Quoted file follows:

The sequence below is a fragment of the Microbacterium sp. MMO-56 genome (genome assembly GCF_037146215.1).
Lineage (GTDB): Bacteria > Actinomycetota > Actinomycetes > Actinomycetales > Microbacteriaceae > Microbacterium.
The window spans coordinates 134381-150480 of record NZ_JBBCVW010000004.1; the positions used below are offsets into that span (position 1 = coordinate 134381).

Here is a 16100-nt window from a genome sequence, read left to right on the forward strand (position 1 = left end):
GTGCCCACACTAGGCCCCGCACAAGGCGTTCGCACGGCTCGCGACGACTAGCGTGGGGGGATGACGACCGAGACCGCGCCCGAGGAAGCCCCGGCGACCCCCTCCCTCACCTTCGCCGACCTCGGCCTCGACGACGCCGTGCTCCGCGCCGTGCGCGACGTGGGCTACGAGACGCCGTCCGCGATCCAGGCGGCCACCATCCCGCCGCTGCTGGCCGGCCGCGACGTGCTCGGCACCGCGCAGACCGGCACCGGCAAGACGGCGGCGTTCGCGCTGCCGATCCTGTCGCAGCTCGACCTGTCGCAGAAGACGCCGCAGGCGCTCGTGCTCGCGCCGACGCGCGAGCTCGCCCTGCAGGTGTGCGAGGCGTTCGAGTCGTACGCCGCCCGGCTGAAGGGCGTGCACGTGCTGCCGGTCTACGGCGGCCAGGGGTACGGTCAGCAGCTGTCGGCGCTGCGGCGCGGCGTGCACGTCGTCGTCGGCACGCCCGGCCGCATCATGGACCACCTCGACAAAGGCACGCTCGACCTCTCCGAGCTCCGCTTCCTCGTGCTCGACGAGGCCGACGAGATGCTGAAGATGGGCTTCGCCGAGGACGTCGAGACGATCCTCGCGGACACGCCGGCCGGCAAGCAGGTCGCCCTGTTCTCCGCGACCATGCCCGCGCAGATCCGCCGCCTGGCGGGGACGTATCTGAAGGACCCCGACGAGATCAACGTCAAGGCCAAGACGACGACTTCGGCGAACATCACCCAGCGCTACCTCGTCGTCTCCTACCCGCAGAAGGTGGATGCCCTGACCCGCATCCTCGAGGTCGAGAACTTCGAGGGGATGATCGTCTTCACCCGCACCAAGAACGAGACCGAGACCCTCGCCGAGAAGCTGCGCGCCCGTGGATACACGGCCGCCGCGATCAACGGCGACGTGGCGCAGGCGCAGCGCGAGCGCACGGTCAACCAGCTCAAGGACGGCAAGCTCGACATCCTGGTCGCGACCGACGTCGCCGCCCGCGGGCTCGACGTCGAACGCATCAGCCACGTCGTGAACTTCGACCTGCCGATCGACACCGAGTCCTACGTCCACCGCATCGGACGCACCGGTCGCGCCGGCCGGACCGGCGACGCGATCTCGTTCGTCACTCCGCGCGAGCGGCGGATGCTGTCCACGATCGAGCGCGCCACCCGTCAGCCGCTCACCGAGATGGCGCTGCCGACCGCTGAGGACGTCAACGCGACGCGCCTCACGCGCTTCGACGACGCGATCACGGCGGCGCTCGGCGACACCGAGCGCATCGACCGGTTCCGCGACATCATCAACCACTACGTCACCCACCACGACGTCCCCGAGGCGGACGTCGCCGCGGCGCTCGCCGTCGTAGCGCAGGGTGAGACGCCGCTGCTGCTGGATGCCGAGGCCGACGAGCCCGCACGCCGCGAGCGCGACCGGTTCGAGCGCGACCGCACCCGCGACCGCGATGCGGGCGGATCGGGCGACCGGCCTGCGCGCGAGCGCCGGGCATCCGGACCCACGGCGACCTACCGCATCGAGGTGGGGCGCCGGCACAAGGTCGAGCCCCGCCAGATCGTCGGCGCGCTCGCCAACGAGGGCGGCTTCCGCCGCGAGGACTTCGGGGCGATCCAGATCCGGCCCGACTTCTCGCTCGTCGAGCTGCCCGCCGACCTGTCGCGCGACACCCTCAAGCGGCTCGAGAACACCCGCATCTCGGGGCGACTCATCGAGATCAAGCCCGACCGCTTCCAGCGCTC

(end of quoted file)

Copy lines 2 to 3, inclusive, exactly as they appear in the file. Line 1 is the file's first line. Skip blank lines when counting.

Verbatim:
Lineage (GTDB): Bacteria > Actinomycetota > Actinomycetes > Actinomycetales > Microbacteriaceae > Microbacterium.
The window spans coordinates 134381-150480 of record NZ_JBBCVW010000004.1; the positions used below are offsets into that span (position 1 = coordinate 134381).